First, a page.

Source: https://www.flightglobal.com/news/artic ... er-457458/
Attachments
JPALS Precision Recovery Flight International 30 Apr 2019 pp4.pdf
(702.06 KiB) Downloaded 203 times
RAN FAA A4G Skyhawk 1970s: https://www.faaaa.asn.au/spazsinbad-a4g/ AND https://www.youtube.com/channel/UCwqC_s6gcCVvG7NOge3qfAQ/
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Unread post28 Apr 2019, 00:34

JPALS' data link is encrypted and jam resistant but is it detectable by non-friendly platforms that could potentially pinpoint it's source of origin?
"When a fifth-generation fighter meets a fourth-generation fighter—the [latter] dies,”
CSAF Gen. Mark Welsh
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Unread post28 Apr 2019, 01:26

Nothing is perfect or have you been under the wrong impression? One has to get between the DIRECT ENCRYPTED but:
"...JPALs uses an encrypted, anti-jam data link to connect to software and receiver hardware built into F-35 fighters and MQ-25A tankers, as well as an array of GPS sensors, mast-mounted antennas and shipboard equipment.... Because the system relies on a direct encrypted data link the likelihood of interception – a risk with a broadcast, which could give away the position of the aircraft or ship – is also lower, says Brooks Cleveland [Raytheon's senior aviation adviser for precision landing systems]...."
RAN FAA A4G Skyhawk 1970s: https://www.faaaa.asn.au/spazsinbad-a4g/ AND https://www.youtube.com/channel/UCwqC_s6gcCVvG7NOge3qfAQ/
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Unread post28 Apr 2019, 02:08

Trying to pinpoint a pencil beam is not going to be so easy. Even in this case if the pencil beam is more like a 50 foot wide swath, your detector will not have time to draw conclusion to position any faster than it could have visually seen the target firsthand.
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Unread post28 Apr 2019, 03:13

spazsinbad wrote:Nothing is perfect or have you been under the wrong impression? One has to get between the DIRECT ENCRYPTED but:
"...JPALs uses an encrypted, anti-jam data link to connect to software and receiver hardware built into F-35 fighters and MQ-25A tankers, as well as an array of GPS sensors, mast-mounted antennas and shipboard equipment.... Because the system relies on a direct encrypted data link the likelihood of interception – a risk with a broadcast, which could give away the position of the aircraft or ship – is also lower, says Brooks Cleveland [Raytheon's senior aviation adviser for precision landing systems]...."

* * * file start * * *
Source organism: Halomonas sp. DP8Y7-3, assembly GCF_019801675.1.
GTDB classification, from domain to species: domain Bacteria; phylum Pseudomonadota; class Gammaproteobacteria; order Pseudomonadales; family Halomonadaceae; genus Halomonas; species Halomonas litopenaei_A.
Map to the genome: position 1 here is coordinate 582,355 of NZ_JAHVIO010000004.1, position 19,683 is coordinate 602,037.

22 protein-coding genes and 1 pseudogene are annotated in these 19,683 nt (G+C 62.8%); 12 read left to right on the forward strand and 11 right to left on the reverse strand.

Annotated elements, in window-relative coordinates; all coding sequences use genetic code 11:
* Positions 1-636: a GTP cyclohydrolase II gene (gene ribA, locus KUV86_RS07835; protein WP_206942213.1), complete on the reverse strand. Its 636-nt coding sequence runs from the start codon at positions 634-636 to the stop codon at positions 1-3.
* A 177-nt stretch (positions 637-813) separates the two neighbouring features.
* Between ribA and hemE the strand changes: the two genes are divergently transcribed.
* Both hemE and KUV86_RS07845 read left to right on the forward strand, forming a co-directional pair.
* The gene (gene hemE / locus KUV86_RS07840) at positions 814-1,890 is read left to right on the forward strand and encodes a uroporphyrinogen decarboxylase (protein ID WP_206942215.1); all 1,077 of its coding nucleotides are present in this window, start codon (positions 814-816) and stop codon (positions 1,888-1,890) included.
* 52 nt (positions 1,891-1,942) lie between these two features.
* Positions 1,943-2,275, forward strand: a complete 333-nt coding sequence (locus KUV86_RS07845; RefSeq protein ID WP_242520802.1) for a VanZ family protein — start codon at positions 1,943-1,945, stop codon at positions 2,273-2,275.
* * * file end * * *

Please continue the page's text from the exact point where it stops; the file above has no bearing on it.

Page 4 of this thread has a SAT / CVN / Aircraft diagram which can explain how the ship does not necessarily have to DIRECTLY BROADCAST to aircraft but can do so by Satellite. Then once in range the DIRECT ENCRYPTED KICKS IN: [also in appropriate conditions the CVN could broadcast ONLY when the aircraft is briefed then once DIRECT link - broadcast off.]

viewtopic.php?f=22&t=14115&p=238894&hilit=Suppression#p238894

http://ieeexplore.ieee.org/ieee_pilot/a ... /hires.gif

Image

Then on following page 5 this thread anotherie: download/file.php?id=17478

Image

Page 6 has this goodly one: download/file.php?id=17896

Image

PREVIOUS PAGE THIS THREAD HAS THIS GRAPHIC + PDF LINK: download/file.php?id=29463

Image
RAN FAA A4G Skyhawk 1970s: https://www.faaaa.asn.au/spazsinbad-a4g/ AND https://www.youtube.com/channel/UCwqC_s6gcCVvG7NOge3qfAQ/
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Unread post23 May 2019, 23:33

aussiebloke wrote:
26 April, 2019. The US Navy (USN) is preparing to place an order for Raytheon's Joint Precision Approach and Landing System (JPALS), to be manufactured and installed on all of its aircraft carriers and amphibious assault ships.

Naval Air Systems Command (NAVAIR) on 25 March approved production of the system, which is installed on all three variants of the Lockheed Martin F-35 Lightning II, and should sign a contract with the Raytheon at the beginning of May. This will launch serial production of the technology, says Raytheon and lead to JPALS being installed on 11 nuclear-powered aircraft carriers and eight amphibious assault ships, with the first units expected to be delivered some time in 2020.


https://www.flightglobal.com/news/artic ... er-457458/

Contract awarded now...
US Navy awards Raytheon $235m for 23 JPALS units
23 May 2019 Garrett Reim

" [all of the above plus] …The first units are expected to be delivered some time in 2020, Raytheon has said. The final deliveries are expected by 2023....

...Raytheon is interested in adapting JPALS for other USN carrier-based aircraft, such as the Boeing F/A-18E/F Super Hornet, Bell Boeing V-22 Osprey and Northrop Grumman E-2 Hawkeye.

The company is also pitching the system to foreign militaries. It has said that Italy plans to buy the system for one of its aircraft carriers and the UK Royal Navy is interested in buying two systems for its two Queen Elizabeth-class aircraft carriers."

Photo: "F-35C flight approach during sunset - Jeffrey M Sherman https://www.flightglobal.com/assets/get ... emid=77555


Source: https://www.flightglobal.com/news/artic ... ts-458438/
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F-35CsunsetRAMP.jpg
RAN FAA A4G Skyhawk 1970s: https://www.faaaa.asn.au/spazsinbad-a4g/ AND https://www.youtube.com/channel/UCwqC_s6gcCVvG7NOge3qfAQ/
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Unread post25 May 2019, 23:34